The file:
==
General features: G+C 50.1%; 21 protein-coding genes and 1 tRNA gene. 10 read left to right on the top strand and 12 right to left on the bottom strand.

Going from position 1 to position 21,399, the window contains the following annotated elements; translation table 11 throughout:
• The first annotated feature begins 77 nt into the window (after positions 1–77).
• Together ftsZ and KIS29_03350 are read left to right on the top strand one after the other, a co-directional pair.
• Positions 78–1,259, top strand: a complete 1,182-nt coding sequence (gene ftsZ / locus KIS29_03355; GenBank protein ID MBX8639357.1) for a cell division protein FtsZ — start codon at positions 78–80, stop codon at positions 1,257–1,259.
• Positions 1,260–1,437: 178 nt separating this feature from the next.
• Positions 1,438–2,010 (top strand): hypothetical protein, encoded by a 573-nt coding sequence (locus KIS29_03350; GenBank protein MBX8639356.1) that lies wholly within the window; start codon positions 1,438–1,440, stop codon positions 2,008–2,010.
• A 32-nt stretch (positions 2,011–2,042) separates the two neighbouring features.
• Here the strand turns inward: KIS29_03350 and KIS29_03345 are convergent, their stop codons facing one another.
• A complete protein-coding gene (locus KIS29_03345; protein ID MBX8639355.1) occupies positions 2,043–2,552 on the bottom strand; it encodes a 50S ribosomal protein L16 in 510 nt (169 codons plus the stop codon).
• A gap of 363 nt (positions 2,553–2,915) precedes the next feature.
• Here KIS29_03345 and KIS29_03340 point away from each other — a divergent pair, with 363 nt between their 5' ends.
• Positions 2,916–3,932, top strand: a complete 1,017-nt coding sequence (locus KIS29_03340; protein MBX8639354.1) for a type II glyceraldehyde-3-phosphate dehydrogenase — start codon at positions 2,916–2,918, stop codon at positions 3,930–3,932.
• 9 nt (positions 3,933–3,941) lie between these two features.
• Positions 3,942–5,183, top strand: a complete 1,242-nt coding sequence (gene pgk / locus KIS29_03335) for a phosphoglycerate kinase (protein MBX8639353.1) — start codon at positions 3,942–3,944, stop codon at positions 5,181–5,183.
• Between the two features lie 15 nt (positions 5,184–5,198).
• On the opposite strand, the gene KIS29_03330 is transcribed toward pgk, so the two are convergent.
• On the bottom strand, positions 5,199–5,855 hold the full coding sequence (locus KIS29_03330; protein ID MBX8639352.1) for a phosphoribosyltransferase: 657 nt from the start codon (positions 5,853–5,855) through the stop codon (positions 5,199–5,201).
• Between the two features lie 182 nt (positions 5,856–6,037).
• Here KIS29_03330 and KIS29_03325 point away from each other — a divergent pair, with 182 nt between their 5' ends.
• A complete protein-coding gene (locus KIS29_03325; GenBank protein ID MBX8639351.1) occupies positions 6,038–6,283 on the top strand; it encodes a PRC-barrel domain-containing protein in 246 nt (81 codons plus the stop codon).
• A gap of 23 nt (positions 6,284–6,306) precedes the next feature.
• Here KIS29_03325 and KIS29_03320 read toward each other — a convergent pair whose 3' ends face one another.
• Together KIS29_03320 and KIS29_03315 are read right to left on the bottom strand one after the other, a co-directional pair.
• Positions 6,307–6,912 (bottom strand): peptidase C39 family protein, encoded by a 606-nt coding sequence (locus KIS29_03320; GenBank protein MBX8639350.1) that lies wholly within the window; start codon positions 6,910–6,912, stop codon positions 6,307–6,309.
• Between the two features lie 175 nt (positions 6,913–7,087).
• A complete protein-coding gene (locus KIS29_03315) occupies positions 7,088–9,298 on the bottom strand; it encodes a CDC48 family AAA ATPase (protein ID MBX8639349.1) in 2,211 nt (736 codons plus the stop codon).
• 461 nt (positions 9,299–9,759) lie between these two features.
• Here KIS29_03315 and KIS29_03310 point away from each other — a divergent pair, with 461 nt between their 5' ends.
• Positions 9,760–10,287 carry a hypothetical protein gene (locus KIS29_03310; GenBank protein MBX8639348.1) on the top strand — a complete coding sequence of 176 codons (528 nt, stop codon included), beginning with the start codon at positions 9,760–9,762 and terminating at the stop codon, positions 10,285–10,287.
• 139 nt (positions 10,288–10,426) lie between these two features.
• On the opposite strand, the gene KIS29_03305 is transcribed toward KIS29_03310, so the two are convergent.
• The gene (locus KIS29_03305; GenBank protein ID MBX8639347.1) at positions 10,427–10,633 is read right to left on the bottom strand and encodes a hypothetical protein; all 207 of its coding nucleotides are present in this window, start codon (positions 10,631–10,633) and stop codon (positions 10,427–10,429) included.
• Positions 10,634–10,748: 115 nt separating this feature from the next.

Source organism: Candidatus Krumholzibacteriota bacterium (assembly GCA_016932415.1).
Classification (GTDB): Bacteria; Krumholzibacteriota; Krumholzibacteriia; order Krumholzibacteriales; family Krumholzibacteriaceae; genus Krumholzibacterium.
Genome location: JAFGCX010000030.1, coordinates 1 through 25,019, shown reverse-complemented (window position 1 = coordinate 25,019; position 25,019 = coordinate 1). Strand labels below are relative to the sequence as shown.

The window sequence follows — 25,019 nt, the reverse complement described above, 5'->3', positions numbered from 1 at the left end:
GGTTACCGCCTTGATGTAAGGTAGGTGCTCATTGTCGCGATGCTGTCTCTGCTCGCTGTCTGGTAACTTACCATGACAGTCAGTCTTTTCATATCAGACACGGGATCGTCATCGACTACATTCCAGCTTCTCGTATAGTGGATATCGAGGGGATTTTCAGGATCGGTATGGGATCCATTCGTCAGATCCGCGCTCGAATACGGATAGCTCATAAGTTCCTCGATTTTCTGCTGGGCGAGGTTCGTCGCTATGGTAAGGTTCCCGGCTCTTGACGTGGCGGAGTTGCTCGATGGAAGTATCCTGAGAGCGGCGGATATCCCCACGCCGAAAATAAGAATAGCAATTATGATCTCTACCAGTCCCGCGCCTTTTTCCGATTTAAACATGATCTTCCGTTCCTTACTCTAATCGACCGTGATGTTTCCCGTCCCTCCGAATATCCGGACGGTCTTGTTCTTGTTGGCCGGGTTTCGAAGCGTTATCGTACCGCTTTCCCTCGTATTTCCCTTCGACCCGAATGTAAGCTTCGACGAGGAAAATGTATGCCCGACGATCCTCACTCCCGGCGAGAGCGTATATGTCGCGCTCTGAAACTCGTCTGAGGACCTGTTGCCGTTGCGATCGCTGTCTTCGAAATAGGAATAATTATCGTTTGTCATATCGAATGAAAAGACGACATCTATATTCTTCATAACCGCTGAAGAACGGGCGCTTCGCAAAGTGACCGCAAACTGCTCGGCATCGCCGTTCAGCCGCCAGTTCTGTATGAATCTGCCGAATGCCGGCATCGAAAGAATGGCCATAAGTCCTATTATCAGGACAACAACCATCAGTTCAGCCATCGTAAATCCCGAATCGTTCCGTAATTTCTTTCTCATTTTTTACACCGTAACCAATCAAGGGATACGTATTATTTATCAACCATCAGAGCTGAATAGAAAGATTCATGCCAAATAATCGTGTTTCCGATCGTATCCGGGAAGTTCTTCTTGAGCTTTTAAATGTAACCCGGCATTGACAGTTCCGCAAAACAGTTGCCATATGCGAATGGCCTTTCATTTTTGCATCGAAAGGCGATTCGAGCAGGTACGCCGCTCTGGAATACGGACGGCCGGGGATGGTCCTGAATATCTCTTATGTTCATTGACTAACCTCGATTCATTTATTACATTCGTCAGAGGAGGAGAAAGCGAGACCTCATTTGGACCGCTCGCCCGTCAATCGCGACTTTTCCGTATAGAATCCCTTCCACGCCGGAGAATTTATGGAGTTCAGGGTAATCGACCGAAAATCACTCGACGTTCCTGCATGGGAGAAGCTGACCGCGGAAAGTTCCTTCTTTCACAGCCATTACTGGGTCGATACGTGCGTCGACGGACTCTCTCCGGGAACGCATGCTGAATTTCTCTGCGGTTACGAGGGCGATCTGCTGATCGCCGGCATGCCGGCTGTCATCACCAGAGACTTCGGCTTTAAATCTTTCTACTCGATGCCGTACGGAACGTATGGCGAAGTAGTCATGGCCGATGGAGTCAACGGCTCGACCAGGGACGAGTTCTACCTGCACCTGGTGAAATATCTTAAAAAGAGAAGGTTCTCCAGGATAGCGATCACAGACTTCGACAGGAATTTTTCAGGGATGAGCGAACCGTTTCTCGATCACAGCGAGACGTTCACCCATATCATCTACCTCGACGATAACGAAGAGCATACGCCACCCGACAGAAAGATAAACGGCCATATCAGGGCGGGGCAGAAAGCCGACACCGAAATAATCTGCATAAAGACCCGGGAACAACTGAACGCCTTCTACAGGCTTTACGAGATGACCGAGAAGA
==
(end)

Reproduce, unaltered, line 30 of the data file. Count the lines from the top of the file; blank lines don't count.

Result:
• Positions 9,760–10,287 carry a hypothetical protein gene (locus KIS29_03310; GenBank protein MBX8639348.1) on the top strand — a complete coding sequence of 176 codons (528 nt, stop codon included), beginning with the start codon at positions 9,760–9,762 and terminating at the stop codon, positions 10,285–10,287.